SEARCH

Entries in State Official Symbols (1)

Monday
Apr252011

States Get Creative with Official Symbols

Photos[dot]com/Jupiterimages(NEW YORK) -- States seem to be getting increasingly creative with their official symbols.

New York legislators last week introduced a bill that would make the rescue dog the state's official dog. But those in the know say states have considered even quirkier symbols in the past.

Benjamin F. Shearer, who co-authored State Names, Seals, Flags and Symbols with his wife Barbara S. Shearer, said the practice of designating official state symbols really took off in the 1920s and 1930s.

"Garden clubs wanted to have state flowers, and they would suggest state flowers and a lot of these minor symbols used for citizenship purposes," he said. For example, "They'd let school children vote on whether they wanted the robin or the bluejay to be the state bird."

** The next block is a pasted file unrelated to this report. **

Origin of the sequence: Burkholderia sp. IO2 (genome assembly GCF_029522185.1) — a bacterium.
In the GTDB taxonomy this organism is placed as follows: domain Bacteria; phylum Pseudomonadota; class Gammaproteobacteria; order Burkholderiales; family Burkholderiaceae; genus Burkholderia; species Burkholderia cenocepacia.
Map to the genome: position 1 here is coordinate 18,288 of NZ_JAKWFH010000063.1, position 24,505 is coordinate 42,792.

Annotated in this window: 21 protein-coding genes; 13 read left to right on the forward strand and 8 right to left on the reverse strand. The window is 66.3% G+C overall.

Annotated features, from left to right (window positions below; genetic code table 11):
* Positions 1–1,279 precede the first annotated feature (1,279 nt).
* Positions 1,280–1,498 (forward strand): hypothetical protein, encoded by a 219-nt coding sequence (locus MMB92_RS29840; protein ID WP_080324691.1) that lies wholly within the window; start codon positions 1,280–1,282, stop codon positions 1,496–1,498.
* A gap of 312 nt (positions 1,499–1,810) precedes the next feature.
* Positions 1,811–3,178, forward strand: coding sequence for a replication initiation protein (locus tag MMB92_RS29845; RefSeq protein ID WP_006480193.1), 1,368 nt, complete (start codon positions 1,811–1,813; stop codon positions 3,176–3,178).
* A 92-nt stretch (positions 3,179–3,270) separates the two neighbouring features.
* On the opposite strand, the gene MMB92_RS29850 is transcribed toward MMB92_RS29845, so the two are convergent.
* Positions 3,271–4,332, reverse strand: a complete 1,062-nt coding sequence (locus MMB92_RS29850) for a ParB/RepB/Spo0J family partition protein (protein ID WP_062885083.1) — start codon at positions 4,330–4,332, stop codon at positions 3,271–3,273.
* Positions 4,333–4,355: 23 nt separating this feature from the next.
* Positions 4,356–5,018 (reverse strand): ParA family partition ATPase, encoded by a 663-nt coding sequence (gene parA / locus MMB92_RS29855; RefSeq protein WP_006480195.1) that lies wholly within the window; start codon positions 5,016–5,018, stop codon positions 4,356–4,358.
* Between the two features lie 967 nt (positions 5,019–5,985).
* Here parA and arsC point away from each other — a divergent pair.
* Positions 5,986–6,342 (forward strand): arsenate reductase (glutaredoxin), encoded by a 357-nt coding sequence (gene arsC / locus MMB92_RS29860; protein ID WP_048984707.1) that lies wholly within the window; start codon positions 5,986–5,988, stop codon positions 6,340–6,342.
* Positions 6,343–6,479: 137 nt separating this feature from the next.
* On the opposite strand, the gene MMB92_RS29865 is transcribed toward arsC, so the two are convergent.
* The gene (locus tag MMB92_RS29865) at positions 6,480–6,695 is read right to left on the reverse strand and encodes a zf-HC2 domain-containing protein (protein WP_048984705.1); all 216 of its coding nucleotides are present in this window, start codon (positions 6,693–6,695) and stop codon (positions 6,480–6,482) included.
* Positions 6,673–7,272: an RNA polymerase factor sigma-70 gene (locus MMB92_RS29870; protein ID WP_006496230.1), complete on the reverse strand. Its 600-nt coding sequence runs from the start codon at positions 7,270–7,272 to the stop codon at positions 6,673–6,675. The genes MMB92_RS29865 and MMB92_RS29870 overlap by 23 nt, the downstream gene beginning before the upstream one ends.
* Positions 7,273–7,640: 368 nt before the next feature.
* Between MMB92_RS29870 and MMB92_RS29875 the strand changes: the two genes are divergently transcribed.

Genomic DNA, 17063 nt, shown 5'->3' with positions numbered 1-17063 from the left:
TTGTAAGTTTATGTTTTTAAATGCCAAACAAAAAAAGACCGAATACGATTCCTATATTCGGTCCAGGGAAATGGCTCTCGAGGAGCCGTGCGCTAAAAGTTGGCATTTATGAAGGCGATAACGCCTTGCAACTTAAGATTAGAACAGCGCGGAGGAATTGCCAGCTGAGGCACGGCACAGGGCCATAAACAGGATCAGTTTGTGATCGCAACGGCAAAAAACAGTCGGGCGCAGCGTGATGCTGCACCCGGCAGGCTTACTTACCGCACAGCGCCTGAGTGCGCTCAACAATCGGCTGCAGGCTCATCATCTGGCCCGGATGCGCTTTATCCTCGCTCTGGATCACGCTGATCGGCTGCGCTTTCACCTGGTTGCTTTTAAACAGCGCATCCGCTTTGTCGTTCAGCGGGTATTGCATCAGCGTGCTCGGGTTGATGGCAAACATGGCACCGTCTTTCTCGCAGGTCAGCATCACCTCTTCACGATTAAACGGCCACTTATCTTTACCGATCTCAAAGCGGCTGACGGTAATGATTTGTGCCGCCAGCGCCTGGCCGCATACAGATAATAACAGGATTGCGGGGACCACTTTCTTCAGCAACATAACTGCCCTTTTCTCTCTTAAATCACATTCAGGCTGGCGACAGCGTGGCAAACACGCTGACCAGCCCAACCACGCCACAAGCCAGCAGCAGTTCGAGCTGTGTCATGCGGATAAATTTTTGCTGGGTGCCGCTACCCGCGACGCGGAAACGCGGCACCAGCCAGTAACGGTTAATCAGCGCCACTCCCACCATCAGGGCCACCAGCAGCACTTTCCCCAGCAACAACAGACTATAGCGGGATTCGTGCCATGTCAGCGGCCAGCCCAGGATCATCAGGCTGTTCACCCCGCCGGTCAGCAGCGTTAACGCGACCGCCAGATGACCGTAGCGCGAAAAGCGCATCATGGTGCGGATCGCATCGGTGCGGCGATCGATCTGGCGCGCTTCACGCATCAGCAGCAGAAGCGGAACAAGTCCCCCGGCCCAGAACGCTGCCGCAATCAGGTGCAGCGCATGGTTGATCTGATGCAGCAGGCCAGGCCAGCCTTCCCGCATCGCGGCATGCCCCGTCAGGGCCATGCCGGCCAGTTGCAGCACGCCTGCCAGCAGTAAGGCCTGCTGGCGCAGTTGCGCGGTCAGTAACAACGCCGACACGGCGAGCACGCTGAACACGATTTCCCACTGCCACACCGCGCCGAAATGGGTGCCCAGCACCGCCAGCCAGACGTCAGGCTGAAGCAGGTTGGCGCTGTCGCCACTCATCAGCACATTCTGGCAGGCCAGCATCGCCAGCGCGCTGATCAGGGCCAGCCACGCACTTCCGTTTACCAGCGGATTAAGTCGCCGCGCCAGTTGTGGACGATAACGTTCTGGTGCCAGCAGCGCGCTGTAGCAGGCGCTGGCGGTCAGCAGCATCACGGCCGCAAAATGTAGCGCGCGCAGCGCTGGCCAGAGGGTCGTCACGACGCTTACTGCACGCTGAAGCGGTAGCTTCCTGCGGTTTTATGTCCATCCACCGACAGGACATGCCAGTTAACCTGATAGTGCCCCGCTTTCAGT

More recently, however, the motivation for adopting state symbols has shifted. "Lots of states were adopting the symbols as ads for the state," he said.

For example, to highlight its bounty of tomatoes, Ohio made tomato juice its official state beverage in 1965.

In some cases, state designations promote tourism, he said.

Hawaii likes to tell its visitors that if they snorkel in the islands they might encounter the humuhumunukunukuapua`a, the state's official fish known for its long name and prominence in the region's coral reefs. Travelers to New Hampshire quickly learn that the state's official sport is skiing.

Some states adopt official symbols for protective reasons, Shearer said, for example, to protect fossils or precious gems.

Symbols may show how the state's residents have a good time. Several states, like Oklahoma and Utah, for example, have an official folk dance (for both states, it's the square dance).

"I think these were all meant to say something about what resource a state has or what sports they have," Shearer said.

Copyright 2011 ABC News Radio







ABC News Radio